10 Classic Children’s Books


Most of us have fond memories of bedtime stories. Parents love to pass on their own favorite books to their children. Stories are important in sparking children’s imaginations and they teach them about the world. Here are some you will undoubtedly know along with some that are less familiar, and you don’t have to be a child to enjoy them. Treat yourself to one from the library or bookstore. You deserve it!

The Secret Garden

By Frances Hodgson Burnett

This story about a garden that transforms the lives of a group of children was serialized and then published as a whole in 1911. Orphaned Mary Lennox, a sickly child, is sent to live in England following her upbringing in India. At the house of her guardian Uncle, Mary discovers a neglected walled garden that no one is allowed to enter. Mary resolves to restore the garden with the help of her new companion, Dickon. Mary’s guardian’s son, Colin, another sickly and spoiled child, is also in on the secret. As the garden blossoms once more, the characters hope to physically and emotionally heal themselves. Burnett’s most acclaimed book was only popular after her death. The Secret Garden

The Little Prince

By Antoine de Saint-Exupery

Many adults have discovered this book and been inspired by its observations on the values of the adult world. The author, a French aviator, also drew the illustrations. The story is of a pilot stranded in the desert, an event that actually happened to Saint-Exupery, and his meeting a small boy from a tiny asteroid. The Little Prince, as he is known, has been visiting other worlds including Earth and tells the pilot of his adventures and how his encounters with adults have formed his philosophy. Readers of different ages appreciate the story on different levels.  Following its publication in 1943, Saint-Exupery disappeared over the Mediterranean on a wartime mission in 1944. The Little Prince

Grimms Fairy Tales

Collected by Jacob and Wilhelm Grimm

Some of the most famous fairy tales in the world are in this collection. The tales, originating from Germany and elsewhere, were published in 1812. This book is the perfect introduction to children’s literature and an entertaining source for bedtime stories. The tales include Rapunzel, Hansel and Gretel, Cinderella, Little Red Riding Hood, the Elves and the Shoemaker, and Sleeping Beauty. Many families come across the stories for the first time as movie adaptations. Grimms Fairy Tales

Charlie and the Chocolate Factory

By Roald Dahl

Best selling children’s author, Dahl, brought his love of chocolate to this fantasy tale, published in 1964. It tells the story of Willy Wonka, eccentric owner of a chocolate factory and Charlie Bucket, the boy from a poor family. Charlie and four other children win a competition to tour the factory. As the only child to behave well on the tour, Charlie receives another reward that is beyond his wildest dreams. The morality tale was illustrated by long time collaborator Quentin Blake (from 1998 edition). A film adaptation came out in 1971 starring Gene Wilder and a second one was released in 2005 with Johnny Depp. Dahl also wrote James and the Giant Peach, The BFG, Matilda, and The Twits. Charlie and the Chocolate Factory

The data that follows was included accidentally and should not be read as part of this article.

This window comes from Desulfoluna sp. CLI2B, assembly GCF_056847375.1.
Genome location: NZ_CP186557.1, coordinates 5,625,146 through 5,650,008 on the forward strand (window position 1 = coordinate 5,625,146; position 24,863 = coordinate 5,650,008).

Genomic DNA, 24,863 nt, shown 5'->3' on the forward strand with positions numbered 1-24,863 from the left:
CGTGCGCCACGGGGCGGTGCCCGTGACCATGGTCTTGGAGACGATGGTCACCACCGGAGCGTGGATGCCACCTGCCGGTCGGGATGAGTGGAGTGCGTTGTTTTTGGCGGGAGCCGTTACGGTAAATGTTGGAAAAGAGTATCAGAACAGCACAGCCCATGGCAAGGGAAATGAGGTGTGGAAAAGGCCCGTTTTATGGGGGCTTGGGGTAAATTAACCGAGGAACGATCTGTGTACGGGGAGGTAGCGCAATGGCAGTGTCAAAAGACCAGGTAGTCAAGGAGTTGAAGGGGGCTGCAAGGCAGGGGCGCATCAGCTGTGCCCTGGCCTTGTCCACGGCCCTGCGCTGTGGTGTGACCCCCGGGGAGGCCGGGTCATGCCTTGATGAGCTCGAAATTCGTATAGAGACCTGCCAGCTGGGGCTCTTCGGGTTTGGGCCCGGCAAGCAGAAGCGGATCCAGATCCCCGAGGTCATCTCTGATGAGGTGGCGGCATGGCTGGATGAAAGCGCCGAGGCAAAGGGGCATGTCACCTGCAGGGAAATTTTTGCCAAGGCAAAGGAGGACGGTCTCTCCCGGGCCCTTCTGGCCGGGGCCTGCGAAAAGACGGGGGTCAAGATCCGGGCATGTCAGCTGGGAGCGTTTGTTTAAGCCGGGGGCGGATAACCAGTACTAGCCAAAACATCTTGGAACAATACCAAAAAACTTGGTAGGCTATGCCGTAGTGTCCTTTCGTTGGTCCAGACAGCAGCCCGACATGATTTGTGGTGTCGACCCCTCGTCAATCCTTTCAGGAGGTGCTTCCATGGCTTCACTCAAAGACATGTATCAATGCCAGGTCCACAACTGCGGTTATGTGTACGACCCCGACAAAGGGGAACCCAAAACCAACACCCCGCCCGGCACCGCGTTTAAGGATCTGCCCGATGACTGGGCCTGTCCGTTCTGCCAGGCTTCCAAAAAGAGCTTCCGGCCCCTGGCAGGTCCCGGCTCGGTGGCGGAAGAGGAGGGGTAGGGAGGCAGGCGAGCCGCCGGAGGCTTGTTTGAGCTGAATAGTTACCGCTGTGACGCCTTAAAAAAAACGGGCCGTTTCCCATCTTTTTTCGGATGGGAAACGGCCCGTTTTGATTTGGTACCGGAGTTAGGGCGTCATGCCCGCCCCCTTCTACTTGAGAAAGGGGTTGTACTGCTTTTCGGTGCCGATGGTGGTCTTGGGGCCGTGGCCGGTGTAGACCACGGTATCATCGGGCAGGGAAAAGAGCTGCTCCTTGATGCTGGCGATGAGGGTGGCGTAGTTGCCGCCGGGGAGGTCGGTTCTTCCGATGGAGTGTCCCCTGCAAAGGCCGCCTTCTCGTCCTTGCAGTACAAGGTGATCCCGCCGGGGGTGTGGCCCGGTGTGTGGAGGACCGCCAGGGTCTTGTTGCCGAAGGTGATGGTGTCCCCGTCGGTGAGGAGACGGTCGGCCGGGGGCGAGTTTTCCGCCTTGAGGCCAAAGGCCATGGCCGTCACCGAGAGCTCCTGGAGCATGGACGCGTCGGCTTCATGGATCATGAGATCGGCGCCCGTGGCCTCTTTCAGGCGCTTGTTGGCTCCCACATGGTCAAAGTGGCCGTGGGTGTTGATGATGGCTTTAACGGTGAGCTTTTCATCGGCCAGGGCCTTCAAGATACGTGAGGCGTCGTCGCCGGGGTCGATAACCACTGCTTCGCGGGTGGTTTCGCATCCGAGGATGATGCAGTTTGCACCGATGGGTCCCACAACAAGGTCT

The Hobbit

By J.R.R. Tolkien

Tolkien’s imagination, inspired by his knowledge of ancient languages and folk tales, has enthralled children and adults since The Hobbit’s publication in 1937. We are introduced to some of the characters that were to feature in the epic trilogy, Lord of the Rings. Home-loving hobbit, Bilbo Baggins, is persuaded to go on a treasure hunt with Gandalf the wizard and a group of dwarves. Their adventures lead to encounters with Smaug the dragon, giant spiders, trolls, and goblins. Bilbo also gets acquainted with a creature called Gollum and a certain ring. The Hobbit

The Winnie the Pooh Stories

By A.A.Milne

Winnie the Pooh and his friends have delighted each generation since the author was inspired to write characters based on his son, Christopher Robin, and his son’s toys. The first stories appeared in Winnie the Pooh (1926) and then in The House at Pooh Corner (1928). Earlier, Pooh Bear was the subject of a poem in Milne’s collection of verses, When We Were Very Young (1924) and in more poems in Now We Are Six (1927). Pooh, Christopher Robin, and their companions, Tigger, Piglet, Eeyore, and Owl etc. had various adventures in the Hundred Acre Wood, illustrated by the celebrated artist, E.H.Shepard. Walt Disney brought the characters to the screen in a successful franchise. The Winnie the Pooh Stories

Peter Pan

By J.M. Barrie

Peter Pan evolved as a novel, published in 1911, from Barrie’s stage play. The boy who wouldn’t grow up has become a symbol of childhood. His adventures as the leader of The Lost Boys gang in Neverland lead him to escapades with Indians and pirates, his most dangerous enemy being Captain Hook. The Darling children, Wendy, John, and Michael are plunged into this amazing world. There have been several adaptations of the story, most notably the Walt Disney animation in 1953. Peter Pan

The Wind in the Willows

By Kenneth Grahame

Grahame paints a reassuring world of comradeship, rural life, and “messing about on boats”. First published in 1908, the story of Mole, Ratty, Mr. Toad, and Mr. Badger has been adapted many times, on stage, and in film and TV. The rural idyll and everyday routine is interrupted by Toad’s escapades. One of the great characters of children’s literature, Toad is a lovable rogue but his conceit and restless nature leads him into trouble, requiring his friends to rescue him. The Wind in the Willows

Alice in Wonderland

By Lewis Carroll

This tale is one of the most surreal and bizarre to enter the children’s literature canon. It began as a story to entertain three young sisters. Reverend Charles Lutwidge Dodgson (who published under the name, Lewis Carroll) invented the characters for the daughters of one of his friends. The book was published in 1865 and a sequel, Through the Looking-Glass came out in 1871. John Tenniel was the original illustrator and Arthur Rackham illustrated later editions. The characters of the White Rabbit, the Mad Hatter, the March Hare, and the Queen of Hearts have entered popular culture. Alice in Wonderland

The Harry Potter Series

By J.K. Rowling